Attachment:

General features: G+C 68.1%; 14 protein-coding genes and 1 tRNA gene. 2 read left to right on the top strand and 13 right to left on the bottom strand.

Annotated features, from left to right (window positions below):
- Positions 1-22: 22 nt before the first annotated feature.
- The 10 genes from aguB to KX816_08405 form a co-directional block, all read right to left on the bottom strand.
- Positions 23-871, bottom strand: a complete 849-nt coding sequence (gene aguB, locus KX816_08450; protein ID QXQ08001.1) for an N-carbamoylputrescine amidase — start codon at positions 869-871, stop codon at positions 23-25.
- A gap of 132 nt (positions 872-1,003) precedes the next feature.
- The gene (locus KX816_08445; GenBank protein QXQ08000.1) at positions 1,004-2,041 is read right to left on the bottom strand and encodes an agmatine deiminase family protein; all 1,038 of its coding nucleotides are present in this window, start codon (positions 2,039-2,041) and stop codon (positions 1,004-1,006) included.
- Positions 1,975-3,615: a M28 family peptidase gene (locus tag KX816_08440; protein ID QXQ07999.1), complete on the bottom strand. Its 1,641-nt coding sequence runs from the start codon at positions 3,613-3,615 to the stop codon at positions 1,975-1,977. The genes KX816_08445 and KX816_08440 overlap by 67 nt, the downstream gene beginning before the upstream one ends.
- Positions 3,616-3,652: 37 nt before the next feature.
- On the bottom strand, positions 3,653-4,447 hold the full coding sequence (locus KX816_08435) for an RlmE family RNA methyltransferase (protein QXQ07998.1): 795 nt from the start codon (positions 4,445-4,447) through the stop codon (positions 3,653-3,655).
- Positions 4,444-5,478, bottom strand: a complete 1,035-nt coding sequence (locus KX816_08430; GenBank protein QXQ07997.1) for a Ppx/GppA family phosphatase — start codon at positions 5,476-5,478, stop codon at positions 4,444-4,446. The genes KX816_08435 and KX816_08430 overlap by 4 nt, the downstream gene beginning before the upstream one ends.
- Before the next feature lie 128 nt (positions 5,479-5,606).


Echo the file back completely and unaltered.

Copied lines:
General features: G+C 68.1%; 14 protein-coding genes and 1 tRNA gene. 2 read left to right on the top strand and 13 right to left on the bottom strand.

Annotated features, from left to right (window positions below):
- Positions 1-22: 22 nt before the first annotated feature.
- The 10 genes from aguB to KX816_08405 form a co-directional block, all read right to left on the bottom strand.
- Positions 23-871, bottom strand: a complete 849-nt coding sequence (gene aguB, locus KX816_08450; protein ID QXQ08001.1) for an N-carbamoylputrescine amidase — start codon at positions 869-871, stop codon at positions 23-25.
- A gap of 132 nt (positions 872-1,003) precedes the next feature.
- The gene (locus KX816_08445; GenBank protein QXQ08000.1) at positions 1,004-2,041 is read right to left on the bottom strand and encodes an agmatine deiminase family protein; all 1,038 of its coding nucleotides are present in this window, start codon (positions 2,039-2,041) and stop codon (positions 1,004-1,006) included.
- Positions 1,975-3,615: a M28 family peptidase gene (locus tag KX816_08440; protein ID QXQ07999.1), complete on the bottom strand. Its 1,641-nt coding sequence runs from the start codon at positions 3,613-3,615 to the stop codon at positions 1,975-1,977. The genes KX816_08445 and KX816_08440 overlap by 67 nt, the downstream gene beginning before the upstream one ends.
- Positions 3,616-3,652: 37 nt before the next feature.
- On the bottom strand, positions 3,653-4,447 hold the full coding sequence (locus KX816_08435) for an RlmE family RNA methyltransferase (protein QXQ07998.1): 795 nt from the start codon (positions 4,445-4,447) through the stop codon (positions 3,653-3,655).
- Positions 4,444-5,478, bottom strand: a complete 1,035-nt coding sequence (locus KX816_08430; GenBank protein QXQ07997.1) for a Ppx/GppA family phosphatase — start codon at positions 5,476-5,478, stop codon at positions 4,444-4,446. The genes KX816_08435 and KX816_08430 overlap by 4 nt, the downstream gene beginning before the upstream one ends.
- Before the next feature lie 128 nt (positions 5,479-5,606).